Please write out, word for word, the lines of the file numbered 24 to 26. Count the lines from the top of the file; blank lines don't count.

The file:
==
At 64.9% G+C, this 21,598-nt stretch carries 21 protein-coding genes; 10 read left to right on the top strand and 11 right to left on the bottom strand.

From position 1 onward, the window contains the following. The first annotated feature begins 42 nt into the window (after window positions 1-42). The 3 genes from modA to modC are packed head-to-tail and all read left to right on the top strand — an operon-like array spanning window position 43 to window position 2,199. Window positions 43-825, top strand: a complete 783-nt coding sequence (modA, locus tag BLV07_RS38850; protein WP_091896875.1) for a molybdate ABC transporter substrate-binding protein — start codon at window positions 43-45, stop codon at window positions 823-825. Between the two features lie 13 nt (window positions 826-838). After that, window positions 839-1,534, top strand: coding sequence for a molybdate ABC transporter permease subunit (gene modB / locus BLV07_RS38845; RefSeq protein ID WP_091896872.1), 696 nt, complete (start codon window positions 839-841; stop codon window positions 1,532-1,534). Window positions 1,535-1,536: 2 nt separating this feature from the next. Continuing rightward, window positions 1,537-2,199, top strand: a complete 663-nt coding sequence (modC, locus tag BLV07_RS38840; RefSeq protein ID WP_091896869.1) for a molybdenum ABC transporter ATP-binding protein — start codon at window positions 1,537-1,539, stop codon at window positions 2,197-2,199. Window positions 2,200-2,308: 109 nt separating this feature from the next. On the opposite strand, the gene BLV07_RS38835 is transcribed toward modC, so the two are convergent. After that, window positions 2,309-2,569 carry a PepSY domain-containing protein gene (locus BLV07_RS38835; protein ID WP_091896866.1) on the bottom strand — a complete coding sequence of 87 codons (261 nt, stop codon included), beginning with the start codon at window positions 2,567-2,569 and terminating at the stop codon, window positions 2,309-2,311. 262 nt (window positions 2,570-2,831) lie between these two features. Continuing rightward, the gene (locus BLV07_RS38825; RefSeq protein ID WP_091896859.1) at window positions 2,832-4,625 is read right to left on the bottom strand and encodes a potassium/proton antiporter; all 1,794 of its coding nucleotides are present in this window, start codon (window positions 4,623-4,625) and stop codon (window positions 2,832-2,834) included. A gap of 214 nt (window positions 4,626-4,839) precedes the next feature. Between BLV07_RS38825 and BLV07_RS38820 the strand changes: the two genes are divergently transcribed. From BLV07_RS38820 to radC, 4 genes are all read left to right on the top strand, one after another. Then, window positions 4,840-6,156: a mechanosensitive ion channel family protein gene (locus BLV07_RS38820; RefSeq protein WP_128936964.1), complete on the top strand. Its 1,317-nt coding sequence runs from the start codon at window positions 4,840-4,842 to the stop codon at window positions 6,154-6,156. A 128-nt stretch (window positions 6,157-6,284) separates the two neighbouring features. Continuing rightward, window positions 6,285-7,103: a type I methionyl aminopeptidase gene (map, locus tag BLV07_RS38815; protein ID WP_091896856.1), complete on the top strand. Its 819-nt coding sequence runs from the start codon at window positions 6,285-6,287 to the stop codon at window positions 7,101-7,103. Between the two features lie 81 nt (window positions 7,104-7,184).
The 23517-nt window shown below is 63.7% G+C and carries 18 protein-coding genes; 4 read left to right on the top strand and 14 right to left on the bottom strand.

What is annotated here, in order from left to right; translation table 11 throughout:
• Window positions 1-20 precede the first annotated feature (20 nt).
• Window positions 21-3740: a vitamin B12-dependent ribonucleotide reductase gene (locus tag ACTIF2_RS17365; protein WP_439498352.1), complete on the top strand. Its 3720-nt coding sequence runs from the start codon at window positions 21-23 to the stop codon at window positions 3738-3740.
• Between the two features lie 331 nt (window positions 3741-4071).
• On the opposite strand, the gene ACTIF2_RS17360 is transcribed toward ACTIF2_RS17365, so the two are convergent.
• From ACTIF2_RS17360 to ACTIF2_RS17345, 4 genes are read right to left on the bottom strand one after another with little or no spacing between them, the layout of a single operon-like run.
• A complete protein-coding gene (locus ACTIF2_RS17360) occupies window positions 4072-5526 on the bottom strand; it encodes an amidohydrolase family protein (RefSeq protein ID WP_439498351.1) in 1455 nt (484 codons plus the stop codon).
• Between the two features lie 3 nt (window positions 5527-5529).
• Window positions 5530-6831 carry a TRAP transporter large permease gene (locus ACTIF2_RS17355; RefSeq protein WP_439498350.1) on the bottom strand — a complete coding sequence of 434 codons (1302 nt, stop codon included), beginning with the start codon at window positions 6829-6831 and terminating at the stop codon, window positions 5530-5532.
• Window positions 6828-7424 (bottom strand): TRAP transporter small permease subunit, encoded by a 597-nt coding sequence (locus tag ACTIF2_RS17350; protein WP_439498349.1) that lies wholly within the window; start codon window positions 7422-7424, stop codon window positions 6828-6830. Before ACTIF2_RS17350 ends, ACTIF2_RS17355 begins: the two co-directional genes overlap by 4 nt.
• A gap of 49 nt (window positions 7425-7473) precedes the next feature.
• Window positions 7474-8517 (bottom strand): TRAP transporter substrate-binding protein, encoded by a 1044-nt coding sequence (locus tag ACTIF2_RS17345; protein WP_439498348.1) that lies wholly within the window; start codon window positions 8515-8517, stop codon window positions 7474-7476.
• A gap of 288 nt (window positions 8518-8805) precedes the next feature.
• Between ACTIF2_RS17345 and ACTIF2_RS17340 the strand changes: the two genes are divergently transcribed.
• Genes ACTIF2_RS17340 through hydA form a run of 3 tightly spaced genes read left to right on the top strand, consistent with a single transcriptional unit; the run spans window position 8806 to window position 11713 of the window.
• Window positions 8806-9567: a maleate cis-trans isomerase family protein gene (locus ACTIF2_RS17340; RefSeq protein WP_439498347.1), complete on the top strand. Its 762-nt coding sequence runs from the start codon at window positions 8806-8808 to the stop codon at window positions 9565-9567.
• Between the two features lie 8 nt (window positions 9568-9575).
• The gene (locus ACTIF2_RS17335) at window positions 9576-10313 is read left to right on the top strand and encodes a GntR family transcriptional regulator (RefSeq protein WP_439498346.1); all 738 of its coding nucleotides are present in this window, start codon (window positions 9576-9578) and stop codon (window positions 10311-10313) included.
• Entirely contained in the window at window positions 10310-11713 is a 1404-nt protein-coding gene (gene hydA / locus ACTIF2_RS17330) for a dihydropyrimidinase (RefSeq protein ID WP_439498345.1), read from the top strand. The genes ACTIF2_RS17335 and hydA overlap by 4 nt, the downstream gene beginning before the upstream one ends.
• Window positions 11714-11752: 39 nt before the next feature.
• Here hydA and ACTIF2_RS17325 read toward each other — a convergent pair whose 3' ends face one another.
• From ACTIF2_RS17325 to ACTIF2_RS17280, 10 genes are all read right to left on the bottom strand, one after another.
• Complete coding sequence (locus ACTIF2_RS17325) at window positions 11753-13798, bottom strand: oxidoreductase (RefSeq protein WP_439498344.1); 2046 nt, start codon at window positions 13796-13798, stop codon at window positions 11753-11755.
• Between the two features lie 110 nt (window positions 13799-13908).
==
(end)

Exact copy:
• Here hydA and ACTIF2_RS17325 read toward each other — a convergent pair whose 3' ends face one another.
• From ACTIF2_RS17325 to ACTIF2_RS17280, 10 genes are all read right to left on the bottom strand, one after another.
• Complete coding sequence (locus ACTIF2_RS17325) at window positions 11753-13798, bottom strand: oxidoreductase (RefSeq protein WP_439498344.1); 2046 nt, start codon at window positions 13796-13798, stop codon at window positions 11753-11755.